While TV dominates media usage, there is considerable media multi-tasking during TV use (read: people only partly paying attention). Print media are just — to put it bluntly — screwed unless as these kids mature they spend more time with print. Don’t bet on it. Finally 25% of computer time is spent with social networks.

    There are lots of implications for publishers and marketers, although there’s no discussion of advertising in these slides or in the larger report. Where are marketers going to be able to most effectively market to young people in the US? On social networks, in games, on mobile phones (SMS) and radio to some degree. Magazines may offer some effective marketing opportunities in selected cases. However, online “share of voice” is going to be tough; there’s lots of clutter and noise. Thus mobile may turn out to be the most effective tool for reaching youth accordingly.

    TV is going to offer mixed results; it’s the largest audience (though it continues to fragment) but people aren’t paying attention to ads for the most part.


    Related: Owners of digital readers actually read more books:

    Among active readers who own an e-reader, about 48% reported reading more books as a consequence of having such products, as compared to those who do not own an e-reader where only 15% reported reading more books (44% vs. 23%, respectively for magazines); 36% percent of the books read by people with e-readers represent incremental consumption—meaning more than one-third of the books read on e-readers would not have been read in print

    Search & Sex for Those 18 and Under

    December 17, 2009

    Unlike the major search engines that make their year-end “top searches” lists family friendly, Symantec puts out what they see as the raw data. Here’s why it’s scary these days to be a parent of younger kids — especially girls:

    While YouTube, Google, and Facebook showed up in the top three of both boys’ and girls’ search terms, boys’ #4 search term was “sex” while girls’ #4 was Taylor Swift. However, girls were still interested in the term “sex,” coming in at #5 on their list. Boys’ top 25 search terms were mainly comprised of social networking sites, shopping sites, adult terms, and games. Girls also showed interest in social networking sites, but their top 25 search terms focused more on music, TV, movie, and celebrity-related terms.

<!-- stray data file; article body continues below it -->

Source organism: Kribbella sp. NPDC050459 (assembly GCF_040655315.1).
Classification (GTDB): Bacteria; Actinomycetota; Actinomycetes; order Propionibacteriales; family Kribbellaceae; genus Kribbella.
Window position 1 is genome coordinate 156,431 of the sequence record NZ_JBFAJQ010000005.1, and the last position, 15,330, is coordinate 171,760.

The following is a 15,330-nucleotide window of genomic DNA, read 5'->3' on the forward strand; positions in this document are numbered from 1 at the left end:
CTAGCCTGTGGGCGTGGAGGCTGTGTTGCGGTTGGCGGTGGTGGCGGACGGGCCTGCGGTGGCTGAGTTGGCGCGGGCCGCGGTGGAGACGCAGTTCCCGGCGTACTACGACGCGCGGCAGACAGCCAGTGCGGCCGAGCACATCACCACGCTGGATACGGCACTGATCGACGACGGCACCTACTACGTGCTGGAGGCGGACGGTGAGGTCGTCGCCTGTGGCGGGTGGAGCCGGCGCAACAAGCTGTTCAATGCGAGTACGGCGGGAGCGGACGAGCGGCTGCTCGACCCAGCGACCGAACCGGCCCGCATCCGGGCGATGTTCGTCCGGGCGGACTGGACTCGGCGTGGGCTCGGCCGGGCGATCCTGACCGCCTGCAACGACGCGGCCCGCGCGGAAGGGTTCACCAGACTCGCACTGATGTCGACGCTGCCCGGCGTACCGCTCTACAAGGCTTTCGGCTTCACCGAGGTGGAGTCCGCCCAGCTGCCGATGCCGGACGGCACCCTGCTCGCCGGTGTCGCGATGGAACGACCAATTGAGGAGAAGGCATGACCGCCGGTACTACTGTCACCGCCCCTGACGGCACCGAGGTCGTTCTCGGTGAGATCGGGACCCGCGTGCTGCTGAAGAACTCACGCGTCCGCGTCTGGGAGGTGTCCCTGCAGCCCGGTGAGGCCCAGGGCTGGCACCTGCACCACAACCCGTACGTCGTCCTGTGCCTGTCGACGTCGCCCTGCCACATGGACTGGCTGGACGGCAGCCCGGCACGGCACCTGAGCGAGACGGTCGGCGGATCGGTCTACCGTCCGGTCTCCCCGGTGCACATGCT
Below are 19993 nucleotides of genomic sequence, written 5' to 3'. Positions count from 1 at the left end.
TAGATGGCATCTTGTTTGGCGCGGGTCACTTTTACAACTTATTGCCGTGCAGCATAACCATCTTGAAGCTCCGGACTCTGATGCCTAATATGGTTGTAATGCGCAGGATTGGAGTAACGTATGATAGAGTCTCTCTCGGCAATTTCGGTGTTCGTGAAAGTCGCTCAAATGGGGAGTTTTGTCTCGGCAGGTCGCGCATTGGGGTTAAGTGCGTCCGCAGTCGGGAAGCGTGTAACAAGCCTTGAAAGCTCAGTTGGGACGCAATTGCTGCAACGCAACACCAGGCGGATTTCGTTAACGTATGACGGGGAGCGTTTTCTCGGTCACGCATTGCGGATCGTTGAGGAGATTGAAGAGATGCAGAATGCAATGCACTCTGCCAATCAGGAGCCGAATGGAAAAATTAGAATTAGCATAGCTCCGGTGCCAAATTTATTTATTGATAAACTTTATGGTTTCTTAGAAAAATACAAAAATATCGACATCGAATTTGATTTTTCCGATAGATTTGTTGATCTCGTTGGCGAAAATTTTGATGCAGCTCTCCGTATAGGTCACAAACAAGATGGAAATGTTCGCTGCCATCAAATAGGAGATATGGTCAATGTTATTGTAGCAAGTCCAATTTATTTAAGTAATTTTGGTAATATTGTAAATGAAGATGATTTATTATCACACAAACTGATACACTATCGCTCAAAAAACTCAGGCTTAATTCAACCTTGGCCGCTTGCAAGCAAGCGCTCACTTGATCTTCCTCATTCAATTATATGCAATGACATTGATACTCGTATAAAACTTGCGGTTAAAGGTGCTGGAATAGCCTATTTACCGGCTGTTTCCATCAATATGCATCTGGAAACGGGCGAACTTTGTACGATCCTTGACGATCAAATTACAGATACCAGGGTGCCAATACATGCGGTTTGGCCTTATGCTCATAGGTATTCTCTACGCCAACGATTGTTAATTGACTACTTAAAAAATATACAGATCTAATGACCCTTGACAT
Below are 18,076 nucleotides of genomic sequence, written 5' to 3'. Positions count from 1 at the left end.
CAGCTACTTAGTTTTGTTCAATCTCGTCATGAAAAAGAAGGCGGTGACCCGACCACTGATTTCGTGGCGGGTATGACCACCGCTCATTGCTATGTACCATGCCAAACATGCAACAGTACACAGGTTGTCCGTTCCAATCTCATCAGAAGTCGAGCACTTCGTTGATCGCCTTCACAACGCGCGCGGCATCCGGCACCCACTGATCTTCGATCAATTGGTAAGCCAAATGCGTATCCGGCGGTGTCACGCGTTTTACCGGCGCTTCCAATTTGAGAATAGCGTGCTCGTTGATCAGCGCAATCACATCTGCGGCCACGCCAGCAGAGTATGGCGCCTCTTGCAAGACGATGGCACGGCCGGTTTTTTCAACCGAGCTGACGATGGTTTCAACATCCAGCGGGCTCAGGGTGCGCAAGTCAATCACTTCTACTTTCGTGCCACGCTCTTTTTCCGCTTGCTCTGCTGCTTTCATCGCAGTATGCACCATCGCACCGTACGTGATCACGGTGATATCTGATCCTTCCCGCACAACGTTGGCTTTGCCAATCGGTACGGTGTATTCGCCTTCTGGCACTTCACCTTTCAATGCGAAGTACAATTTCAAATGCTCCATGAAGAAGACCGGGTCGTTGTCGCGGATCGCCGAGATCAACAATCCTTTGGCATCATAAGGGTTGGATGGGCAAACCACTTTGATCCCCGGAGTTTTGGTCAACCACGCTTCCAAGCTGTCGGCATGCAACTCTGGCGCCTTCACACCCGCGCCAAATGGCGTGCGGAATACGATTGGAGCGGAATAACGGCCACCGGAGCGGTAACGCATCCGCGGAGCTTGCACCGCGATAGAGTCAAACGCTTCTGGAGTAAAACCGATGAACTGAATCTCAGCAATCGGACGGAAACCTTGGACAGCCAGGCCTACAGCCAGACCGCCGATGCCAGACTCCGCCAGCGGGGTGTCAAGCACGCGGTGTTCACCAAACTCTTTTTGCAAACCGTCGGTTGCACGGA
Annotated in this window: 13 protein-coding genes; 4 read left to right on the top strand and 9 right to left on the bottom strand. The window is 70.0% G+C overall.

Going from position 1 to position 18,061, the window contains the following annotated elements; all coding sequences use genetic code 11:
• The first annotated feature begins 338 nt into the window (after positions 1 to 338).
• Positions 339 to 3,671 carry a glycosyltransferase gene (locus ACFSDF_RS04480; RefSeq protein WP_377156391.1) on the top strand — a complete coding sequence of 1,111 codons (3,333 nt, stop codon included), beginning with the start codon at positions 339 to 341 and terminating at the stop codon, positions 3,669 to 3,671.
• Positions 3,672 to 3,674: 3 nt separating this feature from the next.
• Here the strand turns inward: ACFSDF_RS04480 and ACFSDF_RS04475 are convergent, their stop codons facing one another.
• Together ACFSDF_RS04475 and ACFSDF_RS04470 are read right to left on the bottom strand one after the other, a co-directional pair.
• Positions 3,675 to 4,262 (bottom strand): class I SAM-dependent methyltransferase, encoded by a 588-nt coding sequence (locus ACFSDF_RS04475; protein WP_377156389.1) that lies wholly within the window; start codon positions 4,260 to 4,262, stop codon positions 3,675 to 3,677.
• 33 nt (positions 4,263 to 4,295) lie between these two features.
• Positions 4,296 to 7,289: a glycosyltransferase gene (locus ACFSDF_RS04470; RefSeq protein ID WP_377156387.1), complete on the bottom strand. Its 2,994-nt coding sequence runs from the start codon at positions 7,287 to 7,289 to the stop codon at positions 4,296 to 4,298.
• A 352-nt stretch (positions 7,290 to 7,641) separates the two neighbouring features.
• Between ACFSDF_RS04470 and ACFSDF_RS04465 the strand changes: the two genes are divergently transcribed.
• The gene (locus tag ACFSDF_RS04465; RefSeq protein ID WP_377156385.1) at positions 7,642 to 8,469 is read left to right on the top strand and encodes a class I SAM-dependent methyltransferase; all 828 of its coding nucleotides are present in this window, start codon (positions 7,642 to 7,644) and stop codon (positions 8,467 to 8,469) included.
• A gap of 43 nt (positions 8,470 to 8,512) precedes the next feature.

(emphasis added.)

    Then there’s also this, about “sexting” on mobile devices (from Pew survey data): 

    • 15% of cell-owning teens ages 12-17 say they have received sexually suggestive nude or nearly nude images of someone they know via text messaging on their cell phone.
    • Older teens are much more likely to send and receive these images; 8% of 17-year-olds with cell phones have sent a sexually provocative image by text and 30% have received a nude or nearly nude image on their phone.

    Placecast Survey: 42% Interested in LBS Offers

    October 15, 2009

    1020 Placecast has been doing the great “alert shopper” series and now has released online survey data on mobile shopping behavior and consumer interest in deals/alerts on mobile devices. I’ve written the data up at Internet2Go (formerly LMS). What the study finds is that a large percentage of mobile users (18-34) are in fact open to influence via deal alerts on their mobile handsets.

    Picture 30

    More Bad News for Behavioral Targeting

    September 30, 2009

    I’ve argued many times now, there’s momentum toward some sort of regulation of behavioral targeting. And now in my best “Yoda” voice: regulation is coming, prepared must you be. More support for regulation comes in the form of a new survey reported in the NY Times:

    About two-thirds of Americans object to online tracking by advertisers — and that number rises once they learn the different ways marketers are following their online movements, according to a new survey from professors at the University of Pennsylvania and the University of California, Berkeley.

    The professors say they believe the study, scheduled for release on Wednesday, is the first independent, nationally representative telephone survey on behavioral advertising.

    Here’s what the report itself says:

    • Contrary to what many marketers claim, most adult Americans (66%) do not want marketers to tailor advertisements to their interests. Moreover, when Americans are informed of three common ways that marketers gather data about people in order to tailor ads, even higher percentages—between 73% and 86%–say they would not want such advertising.
    • Even when they are told that the act of following them on websites will take place anonymously, Americans’ aversion to it remains: 68% “definitely” would not allow it, and 19% would “probably” not allow it.
    • A majority of Americans also does not want discounts or news fashioned specifically for them, though the percentages are smaller than the proportion rejecting ads.
    • 69% of American adults feel there should be a law that gives people the right to know everything that a website knows about them.